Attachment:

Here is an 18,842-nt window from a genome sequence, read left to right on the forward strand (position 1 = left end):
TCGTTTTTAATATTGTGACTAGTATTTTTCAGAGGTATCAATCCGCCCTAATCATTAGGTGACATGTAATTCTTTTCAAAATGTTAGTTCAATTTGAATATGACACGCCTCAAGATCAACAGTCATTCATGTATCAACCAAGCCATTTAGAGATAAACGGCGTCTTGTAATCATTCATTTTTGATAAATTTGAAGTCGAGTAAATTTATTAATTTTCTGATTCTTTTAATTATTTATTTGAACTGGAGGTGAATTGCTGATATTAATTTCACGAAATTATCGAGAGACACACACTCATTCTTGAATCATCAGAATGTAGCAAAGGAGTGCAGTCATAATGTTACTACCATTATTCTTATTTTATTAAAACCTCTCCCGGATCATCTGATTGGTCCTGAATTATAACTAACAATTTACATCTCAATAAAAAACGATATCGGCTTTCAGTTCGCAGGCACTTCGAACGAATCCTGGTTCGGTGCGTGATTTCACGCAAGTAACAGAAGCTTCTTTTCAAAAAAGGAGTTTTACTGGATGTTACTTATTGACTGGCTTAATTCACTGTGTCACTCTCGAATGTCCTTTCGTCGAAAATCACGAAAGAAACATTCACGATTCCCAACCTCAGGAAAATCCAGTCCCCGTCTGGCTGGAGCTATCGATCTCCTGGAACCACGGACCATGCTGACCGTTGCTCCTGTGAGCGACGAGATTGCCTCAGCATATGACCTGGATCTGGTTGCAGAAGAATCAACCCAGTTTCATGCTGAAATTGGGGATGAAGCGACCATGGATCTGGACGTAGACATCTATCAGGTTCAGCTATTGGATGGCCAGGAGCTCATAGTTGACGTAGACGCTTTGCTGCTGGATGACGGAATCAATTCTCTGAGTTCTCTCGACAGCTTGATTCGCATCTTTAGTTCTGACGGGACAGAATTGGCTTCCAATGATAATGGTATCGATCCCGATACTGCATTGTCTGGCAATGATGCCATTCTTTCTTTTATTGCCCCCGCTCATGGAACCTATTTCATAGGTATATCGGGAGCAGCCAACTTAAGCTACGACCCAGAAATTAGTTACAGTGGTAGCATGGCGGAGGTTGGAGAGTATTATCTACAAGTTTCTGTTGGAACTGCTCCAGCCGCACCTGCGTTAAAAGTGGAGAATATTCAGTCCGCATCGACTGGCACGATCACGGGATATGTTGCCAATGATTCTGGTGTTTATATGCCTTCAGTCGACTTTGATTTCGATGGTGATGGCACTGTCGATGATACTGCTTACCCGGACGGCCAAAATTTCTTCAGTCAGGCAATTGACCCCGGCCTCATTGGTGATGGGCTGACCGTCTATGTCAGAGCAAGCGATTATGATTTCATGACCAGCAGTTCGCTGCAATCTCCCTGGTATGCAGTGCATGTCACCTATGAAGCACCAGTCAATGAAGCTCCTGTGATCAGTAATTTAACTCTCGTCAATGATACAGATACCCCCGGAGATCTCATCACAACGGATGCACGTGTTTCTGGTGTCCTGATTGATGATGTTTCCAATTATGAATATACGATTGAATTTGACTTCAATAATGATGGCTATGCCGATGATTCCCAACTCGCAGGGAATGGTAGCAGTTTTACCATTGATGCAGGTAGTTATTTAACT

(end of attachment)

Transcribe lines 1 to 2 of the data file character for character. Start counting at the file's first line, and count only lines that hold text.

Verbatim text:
Here is an 18,842-nt window from a genome sequence, read left to right on the forward strand (position 1 = left end):
TCGTTTTTAATATTGTGACTAGTATTTTTCAGAGGTATCAATCCGCCCTAATCATTAGGTGACATGTAATTCTTTTCAAAATGTTAGTTCAATTTGAATATGACACGCCTCAAGATCAACAGTCATTCATGTATCAACCAAGCCATTTAGAGATAAACGGCGTCTTGTAATCATTCATTTTTGATAAATTTGAAGTCGAGTAAATTTATTAATTTTCTGATTCTTTTAATTATTTATTTGAACTGGAGGTGAATTGCTGATATTAATTTCACGAAATTATCGAGAGACACACACTCATTCTTGAATCATCAGAATGTAGCAAAGGAGTGCAGTCATAATGTTACTACCATTATTCTTATTTTATTAAAACCTCTCCCGGATCATCTGATTGGTCCTGAATTATAACTAACAATTTACATCTCAATAAAAAACGATATCGGCTTTCAGTTCGCAGGCACTTCGAACGAATCCTGGTTCGGTGCGTGATTTCACGCAAGTAACAGAAGCTTCTTTTCAAAAAAGGAGTTTTACTGGATGTTACTTATTGACTGGCTTAATTCACTGTGTCACTCTCGAATGTCCTTTCGTCGAAAATCACGAAAGAAACATTCACGATTCCCAACCTCAGGAAAATCCAGTCCCCGTCTGGCTGGAGCTATCGATCTCCTGGAACCACGGACCATGCTGACCGTTGCTCCTGTGAGCGACGAGATTGCCTCAGCATATGACCTGGATCTGGTTGCAGAAGAATCAACCCAGTTTCATGCTGAAATTGGGGATGAAGCGACCATGGATCTGGACGTAGACATCTATCAGGTTCAGCTATTGGATGGCCAGGAGCTCATAGTTGACGTAGACGCTTTGCTGCTGGATGACGGAATCAATTCTCTGAGTTCTCTCGACAGCTTGATTCGCATCTTTAGTTCTGACGGGACAGAATTGGCTTCCAATGATAATGGTATCGATCCCGATACTGCATTGTCTGGCAATGATGCCATTCTTTCTTTTATTGCCCCCGCTCATGGAACCTATTTCATAGGTATATCGGGAGCAGCCAACTTAAGCTACGACCCAGAAATTAGTTACAGTGGTAGCATGGCGGAGGTTGGAGAGTATTATCTACAAGTTTCTGTTGGAACTGCTCCAGCCGCACCTGCGTTAAAAGTGGAGAATATTCAGTCCGCATCGACTGGCACGATCACGGGATATGTTGCCAATGATTCTGGTGTTTATATGCCTTCAGTCGACTTTGATTTCGATGGTGATGGCACTGTCGATGATACTGCTTACCCGGACGGCCAAAATTTCTTCAGTCAGGCAATTGACCCCGGCCTCATTGGTGATGGGCTGACCGTCTATGTCAGAGCAAGCGATTATGATTTCATGACCAGCAGTTCGCTGCAATCTCCCTGGTATGCAGTGCATGTCACCTATGAAGCACCAGTCAATGAAGCTCCTGTGATCAGTAATTTAACTCTCGTCAATGATACAGATACCCCCGGAGATCTCATCACAACGGATGCACGTGTTTCTGGTGTCCTGATTGATGATGTTTCCAATTATGAATATACGATTGAATTTGACTTCAATAATGATGGCTATGCCGATGATTCCCAACTCGCAGGGAATGGTAGCAGTTTTACCATTGATGCAGGTAGTTATTTAACT